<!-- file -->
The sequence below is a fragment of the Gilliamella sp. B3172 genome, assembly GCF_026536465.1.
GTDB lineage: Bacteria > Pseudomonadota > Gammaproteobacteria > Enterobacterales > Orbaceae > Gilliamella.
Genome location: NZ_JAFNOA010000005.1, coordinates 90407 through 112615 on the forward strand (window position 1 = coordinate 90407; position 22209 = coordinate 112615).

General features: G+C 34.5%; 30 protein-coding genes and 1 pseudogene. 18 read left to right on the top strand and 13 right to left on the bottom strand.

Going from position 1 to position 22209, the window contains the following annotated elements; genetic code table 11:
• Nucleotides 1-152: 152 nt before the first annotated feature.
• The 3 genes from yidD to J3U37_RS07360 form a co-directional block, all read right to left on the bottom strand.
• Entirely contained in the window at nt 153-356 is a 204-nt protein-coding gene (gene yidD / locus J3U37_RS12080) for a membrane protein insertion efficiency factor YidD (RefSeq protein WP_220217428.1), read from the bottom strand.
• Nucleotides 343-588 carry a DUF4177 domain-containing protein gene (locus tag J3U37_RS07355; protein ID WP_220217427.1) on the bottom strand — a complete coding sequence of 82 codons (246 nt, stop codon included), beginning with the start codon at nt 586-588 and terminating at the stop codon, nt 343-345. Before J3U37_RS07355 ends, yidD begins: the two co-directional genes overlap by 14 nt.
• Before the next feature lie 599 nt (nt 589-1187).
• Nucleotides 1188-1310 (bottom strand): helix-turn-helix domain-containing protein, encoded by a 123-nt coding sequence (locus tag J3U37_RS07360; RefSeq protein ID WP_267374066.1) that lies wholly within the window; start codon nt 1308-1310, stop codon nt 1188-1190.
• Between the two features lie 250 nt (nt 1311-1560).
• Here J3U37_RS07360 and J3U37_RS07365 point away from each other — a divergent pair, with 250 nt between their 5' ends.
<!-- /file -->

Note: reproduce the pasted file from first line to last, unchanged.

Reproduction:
The sequence below is a fragment of the Gilliamella sp. B3172 genome, assembly GCF_026536465.1.
GTDB lineage: Bacteria > Pseudomonadota > Gammaproteobacteria > Enterobacterales > Orbaceae > Gilliamella.
Genome location: NZ_JAFNOA010000005.1, coordinates 90407 through 112615 on the forward strand (window position 1 = coordinate 90407; position 22209 = coordinate 112615).

General features: G+C 34.5%; 30 protein-coding genes and 1 pseudogene. 18 read left to right on the top strand and 13 right to left on the bottom strand.

Going from position 1 to position 22209, the window contains the following annotated elements; genetic code table 11:
• Nucleotides 1-152: 152 nt before the first annotated feature.
• The 3 genes from yidD to J3U37_RS07360 form a co-directional block, all read right to left on the bottom strand.
• Entirely contained in the window at nt 153-356 is a 204-nt protein-coding gene (gene yidD / locus J3U37_RS12080) for a membrane protein insertion efficiency factor YidD (RefSeq protein WP_220217428.1), read from the bottom strand.
• Nucleotides 343-588 carry a DUF4177 domain-containing protein gene (locus tag J3U37_RS07355; protein ID WP_220217427.1) on the bottom strand — a complete coding sequence of 82 codons (246 nt, stop codon included), beginning with the start codon at nt 586-588 and terminating at the stop codon, nt 343-345. Before J3U37_RS07355 ends, yidD begins: the two co-directional genes overlap by 14 nt.
• Before the next feature lie 599 nt (nt 589-1187).
• Nucleotides 1188-1310 (bottom strand): helix-turn-helix domain-containing protein, encoded by a 123-nt coding sequence (locus tag J3U37_RS07360; RefSeq protein ID WP_267374066.1) that lies wholly within the window; start codon nt 1308-1310, stop codon nt 1188-1190.
• Between the two features lie 250 nt (nt 1311-1560).
• Here J3U37_RS07360 and J3U37_RS07365 point away from each other — a divergent pair, with 250 nt between their 5' ends.